With good inventory management software, your supply chain operations are more logistically and financially efficient. Having a thorough understanding of your stock levels and location allows you to use your supply chain to meet customer expectations, balance supply and demand, and build good supplier relationships.
The link between supply chain and inventory management
Inventory management is controlling stock movement in way that supports business goals.
The term ‘supply chain’ refers to anything that contributes to receiving and redistributing raw materials or the products you sell. Your inventory is those raw materials and products, and inventory management is how you control their movements in way that helps you achieve your business goals.
Naturally, you can only maximise your supply chain efficiencies if you have a thorough understanding of what you have in stock now, where it needs to be, how much you’ll need to order in future and the timelines your suppliers work to.
Supply and demand
Your organisation is likely in the middle of relationship between your supplier and your customer. You have to balance the expectations, demands and decisions of both to ensure everyone gets what they want.
This becomes particularly complex in global supply chains, or those with long delivery timelines. You don’t want to keep too much stock on site in case you never sell it, meanwhile you need to manage your storage facilities to minimise costs. However, you may have to deal with customs clearance or any number of political issues such as union strikes affecting transport.
In order to ensure you receive your supplies just when you need them and you hit your own delivery targets, you need to have a detailed overview and understanding of your inventory.
Of course, getting supply and demand right doesn’t just keep external stakeholders happy – it keeps internal costs down by ensuring efficiency in the supply chain.
The most basic example is that without understanding your inventory, you may have more trucks or drivers rostered on for delivery than you actually need. Keeping a close eye on your inventory allows you to adjust these types of operational needs accordingly and minimise costs.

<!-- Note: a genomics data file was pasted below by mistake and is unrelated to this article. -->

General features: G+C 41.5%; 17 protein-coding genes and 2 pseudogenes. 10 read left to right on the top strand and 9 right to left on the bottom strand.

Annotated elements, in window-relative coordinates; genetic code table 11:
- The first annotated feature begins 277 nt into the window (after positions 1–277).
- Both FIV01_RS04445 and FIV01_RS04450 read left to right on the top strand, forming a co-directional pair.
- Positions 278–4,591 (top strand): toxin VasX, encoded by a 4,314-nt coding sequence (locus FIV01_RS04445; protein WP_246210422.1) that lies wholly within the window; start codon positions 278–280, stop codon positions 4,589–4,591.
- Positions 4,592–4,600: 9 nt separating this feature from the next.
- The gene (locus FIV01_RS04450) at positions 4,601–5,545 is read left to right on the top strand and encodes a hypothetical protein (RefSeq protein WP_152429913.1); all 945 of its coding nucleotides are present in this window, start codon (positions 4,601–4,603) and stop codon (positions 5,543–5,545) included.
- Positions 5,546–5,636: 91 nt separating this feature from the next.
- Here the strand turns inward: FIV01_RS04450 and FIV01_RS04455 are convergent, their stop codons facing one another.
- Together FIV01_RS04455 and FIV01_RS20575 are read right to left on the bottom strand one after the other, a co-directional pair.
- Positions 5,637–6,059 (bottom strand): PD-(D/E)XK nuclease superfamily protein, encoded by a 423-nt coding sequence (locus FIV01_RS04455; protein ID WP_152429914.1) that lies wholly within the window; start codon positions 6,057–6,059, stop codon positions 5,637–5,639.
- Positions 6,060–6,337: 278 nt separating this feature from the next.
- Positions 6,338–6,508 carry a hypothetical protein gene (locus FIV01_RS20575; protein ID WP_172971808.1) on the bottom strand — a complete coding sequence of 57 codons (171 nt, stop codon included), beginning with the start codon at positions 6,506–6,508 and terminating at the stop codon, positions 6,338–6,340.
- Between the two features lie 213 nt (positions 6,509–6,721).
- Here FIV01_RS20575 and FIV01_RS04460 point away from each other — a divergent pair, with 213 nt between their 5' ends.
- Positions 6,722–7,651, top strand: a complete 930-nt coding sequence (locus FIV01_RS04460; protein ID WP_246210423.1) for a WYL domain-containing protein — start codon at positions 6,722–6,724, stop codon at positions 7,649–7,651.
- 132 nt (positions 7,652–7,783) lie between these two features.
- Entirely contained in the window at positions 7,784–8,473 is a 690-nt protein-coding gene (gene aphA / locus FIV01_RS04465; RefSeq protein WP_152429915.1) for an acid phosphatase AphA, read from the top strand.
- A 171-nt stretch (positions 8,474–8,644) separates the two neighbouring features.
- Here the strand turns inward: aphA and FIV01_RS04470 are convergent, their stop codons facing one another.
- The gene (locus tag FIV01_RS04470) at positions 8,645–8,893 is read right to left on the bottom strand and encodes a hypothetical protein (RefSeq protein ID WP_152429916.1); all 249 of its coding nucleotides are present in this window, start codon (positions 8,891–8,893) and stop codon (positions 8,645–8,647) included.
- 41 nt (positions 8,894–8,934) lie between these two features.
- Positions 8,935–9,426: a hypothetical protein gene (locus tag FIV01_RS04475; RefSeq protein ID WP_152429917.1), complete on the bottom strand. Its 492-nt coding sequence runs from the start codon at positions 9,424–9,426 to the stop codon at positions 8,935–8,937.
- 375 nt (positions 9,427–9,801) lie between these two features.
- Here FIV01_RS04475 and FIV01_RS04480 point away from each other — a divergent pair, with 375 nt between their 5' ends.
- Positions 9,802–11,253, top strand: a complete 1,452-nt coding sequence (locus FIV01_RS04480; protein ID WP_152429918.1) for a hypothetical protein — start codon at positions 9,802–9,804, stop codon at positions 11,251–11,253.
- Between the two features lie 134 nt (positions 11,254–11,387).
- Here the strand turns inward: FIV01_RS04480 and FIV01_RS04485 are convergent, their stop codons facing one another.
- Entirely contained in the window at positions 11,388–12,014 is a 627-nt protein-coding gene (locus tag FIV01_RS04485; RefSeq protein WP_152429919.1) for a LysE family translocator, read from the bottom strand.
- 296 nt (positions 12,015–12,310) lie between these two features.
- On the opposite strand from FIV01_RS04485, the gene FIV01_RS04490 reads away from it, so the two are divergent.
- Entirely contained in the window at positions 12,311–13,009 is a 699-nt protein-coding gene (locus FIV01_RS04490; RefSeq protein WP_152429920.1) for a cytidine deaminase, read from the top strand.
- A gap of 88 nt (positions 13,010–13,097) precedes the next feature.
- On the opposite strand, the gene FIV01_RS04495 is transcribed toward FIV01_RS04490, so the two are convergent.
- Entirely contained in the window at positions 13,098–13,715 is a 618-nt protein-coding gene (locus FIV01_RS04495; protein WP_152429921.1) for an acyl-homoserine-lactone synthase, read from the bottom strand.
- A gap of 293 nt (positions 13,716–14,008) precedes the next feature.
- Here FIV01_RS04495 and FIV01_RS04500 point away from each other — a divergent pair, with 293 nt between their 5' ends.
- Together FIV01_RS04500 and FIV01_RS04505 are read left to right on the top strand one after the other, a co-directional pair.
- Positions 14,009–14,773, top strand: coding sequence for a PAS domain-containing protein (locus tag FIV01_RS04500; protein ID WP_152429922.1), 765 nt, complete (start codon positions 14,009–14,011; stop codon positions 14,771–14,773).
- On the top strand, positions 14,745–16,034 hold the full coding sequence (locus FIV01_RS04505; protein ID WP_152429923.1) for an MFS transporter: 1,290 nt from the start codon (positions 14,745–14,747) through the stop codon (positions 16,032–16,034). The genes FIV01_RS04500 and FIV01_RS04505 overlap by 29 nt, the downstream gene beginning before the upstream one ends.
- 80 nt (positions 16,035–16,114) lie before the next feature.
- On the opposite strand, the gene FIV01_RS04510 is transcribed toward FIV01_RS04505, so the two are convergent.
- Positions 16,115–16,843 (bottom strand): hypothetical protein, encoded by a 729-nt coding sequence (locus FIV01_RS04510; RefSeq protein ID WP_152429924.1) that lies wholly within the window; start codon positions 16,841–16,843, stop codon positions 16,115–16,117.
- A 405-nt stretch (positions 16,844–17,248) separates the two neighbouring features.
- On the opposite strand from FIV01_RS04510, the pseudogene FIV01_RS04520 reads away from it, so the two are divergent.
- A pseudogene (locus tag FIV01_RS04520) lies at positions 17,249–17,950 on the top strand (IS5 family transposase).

Similarly, a closely monitored inventory allows you to maximise your supply chain by adapting it to current needs. You might be able to reduce delivery costs by looking at the locations you’re currently working in, or minimise project downtime by ordering raw materials to arrive on the same day.
Data-driven decision making
In essence, the reason a good inventory management system so strongly impacts the efficiency of your supply chain is the data insights it provides that allow you to make more efficient business decisions. This is where you can maximise impact by not only have an inventory management system, but by choosing a platform that works with you to provide the most useful and powerful data possible.
A good inventory management system provides key data that drives decision making.
Good inventory management systems provide the ability for you to customise the type of information you record for each product and create inventory analysis that’s specific to the way you operate across multiple locations.
Using inventory management to improve its effect on the supply chain
Cross department collaboration
Access to such detailed business data isn’t just a win for your inventory warehouse team. It allows wide reaching, cross-department collaboration that can impact operational decisions across the company.
By sharing this information with departments such as marketing or operations, for example, they can adjust their strategic priorities accordingly. They can plan on the basis of the information you provide, or put in place new initiatives to support your inventory needs. Your operations team could change manufacturing arrangements to fit better with your delivery timelines, while marketing could adapt their approach to align with realistic service standards.
Generating meaningful inventory reports and predictive analytics
It’s not just data that comes out of a good inventory system – it’s meaningful information too. People with different responsibilities can access data that enables them to make effective decisions without having to waste time trawling through information that doesn’t help them.
However, now the most sophisticated inventory management systems are able to generate predictive modelling. With a computer’s ability to process significantly more data than a human can and at several times the speed – it can draw conclusions on the basis of thousands of data points that show operations managers exactly how their business is operating now, and how they stand to perform going forward.
To see what good inventory management software looks like, and learn more about how it can improve your supply chain – request a free demo with Advanced Business Manager.